What if there is damage?

The client must tell their lawyer immediately.  It is much easier to deal with any issues prior to the day of settlement.  While the client will not be able to cancel the agreement, they may be able to claim for compensation, as long as this claim is served on or before the last working day prior to the settlement date.  In most cases a practical solution can be found – usually involving either the negotiation of a price reduction or the withholding of some settlement funds until repairs are complete.

Can the purchaser complete a second inspection?

A second inspection is only allowed if it has been agreed that the vendor will carry out work before settlement and that the purchaser needs to check that it has been completed.

Mortgagee sale, rating sale or “as is where as” properties

If a client is purchasing at a mortgagee or rating sale, or for an “as is where is” property, then usually the agreement will be amended so that the vendor isn’t warranting as to the state of the property or that any chattels will be included.  This should be explained to the client prior to execution of the agreement.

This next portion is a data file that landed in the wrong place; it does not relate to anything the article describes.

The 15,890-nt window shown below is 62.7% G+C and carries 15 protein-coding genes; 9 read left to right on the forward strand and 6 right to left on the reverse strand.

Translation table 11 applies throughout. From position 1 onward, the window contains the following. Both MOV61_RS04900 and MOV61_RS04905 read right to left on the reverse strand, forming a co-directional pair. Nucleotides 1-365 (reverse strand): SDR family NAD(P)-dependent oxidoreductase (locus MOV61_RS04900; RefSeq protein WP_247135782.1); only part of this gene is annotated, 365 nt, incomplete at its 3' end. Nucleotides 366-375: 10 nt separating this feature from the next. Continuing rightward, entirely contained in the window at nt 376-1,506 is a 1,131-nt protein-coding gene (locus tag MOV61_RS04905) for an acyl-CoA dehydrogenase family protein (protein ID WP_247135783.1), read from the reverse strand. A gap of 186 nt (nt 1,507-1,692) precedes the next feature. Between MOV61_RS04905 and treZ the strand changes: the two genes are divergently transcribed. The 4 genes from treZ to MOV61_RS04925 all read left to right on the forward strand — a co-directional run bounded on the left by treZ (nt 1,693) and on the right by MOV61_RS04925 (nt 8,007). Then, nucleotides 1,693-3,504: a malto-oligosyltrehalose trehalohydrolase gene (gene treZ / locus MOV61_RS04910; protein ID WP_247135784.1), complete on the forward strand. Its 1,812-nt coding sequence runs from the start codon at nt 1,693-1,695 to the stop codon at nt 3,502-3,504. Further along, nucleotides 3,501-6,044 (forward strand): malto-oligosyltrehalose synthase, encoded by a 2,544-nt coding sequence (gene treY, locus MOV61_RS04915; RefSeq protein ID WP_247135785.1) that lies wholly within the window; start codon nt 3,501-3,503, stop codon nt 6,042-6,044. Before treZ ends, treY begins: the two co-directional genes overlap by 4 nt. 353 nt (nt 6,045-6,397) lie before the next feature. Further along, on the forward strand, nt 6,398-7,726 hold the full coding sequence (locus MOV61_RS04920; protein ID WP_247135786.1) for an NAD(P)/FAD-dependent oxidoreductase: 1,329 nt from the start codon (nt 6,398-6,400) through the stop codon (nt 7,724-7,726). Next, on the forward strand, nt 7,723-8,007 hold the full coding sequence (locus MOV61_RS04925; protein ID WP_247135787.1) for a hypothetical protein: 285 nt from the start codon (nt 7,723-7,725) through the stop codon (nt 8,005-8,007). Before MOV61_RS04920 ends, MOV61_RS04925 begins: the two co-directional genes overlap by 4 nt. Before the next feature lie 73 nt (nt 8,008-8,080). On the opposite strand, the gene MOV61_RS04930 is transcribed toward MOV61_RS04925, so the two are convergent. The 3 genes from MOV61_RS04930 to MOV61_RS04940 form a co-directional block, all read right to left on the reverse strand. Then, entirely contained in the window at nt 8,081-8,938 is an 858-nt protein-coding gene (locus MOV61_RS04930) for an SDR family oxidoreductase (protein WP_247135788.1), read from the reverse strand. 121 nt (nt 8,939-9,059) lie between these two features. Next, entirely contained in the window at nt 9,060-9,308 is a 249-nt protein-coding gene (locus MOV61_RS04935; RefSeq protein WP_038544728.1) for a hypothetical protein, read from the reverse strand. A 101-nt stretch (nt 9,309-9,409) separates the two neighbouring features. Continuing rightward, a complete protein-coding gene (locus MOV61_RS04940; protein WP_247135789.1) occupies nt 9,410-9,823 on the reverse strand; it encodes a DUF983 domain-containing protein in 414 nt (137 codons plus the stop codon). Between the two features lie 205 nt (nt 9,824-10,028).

If a pre-settlement inspection is carried out at an appropriate time and in an appropriate manner prior to settlement, then any issues raised will normally have a practical solution which allows the settlement to go ahead. If you or your clients have any questions about either the pre-settlement or compensation claim processes then please do not hesitate to contact a member of our expert property team.

Janine Ballinger

Partner - Property

Phone: +64 3 339 5642

Email: janine.ballinger@cavell.co.nz

Rebecca Clark

Law Clerk - Property

Phone: +64 3 409 2705

Email: rebecca.clark@cavell.co.nz

Louise Maginness

Registered Legal Executive - Property

Phone: +64 3 339 5643

Email: louise.maginness@cavell.co.nz

Adrienne Parratt

Executive - Property

Phone: +64 3 339 5615

Email: adrienne.parratt@cavell.co.nz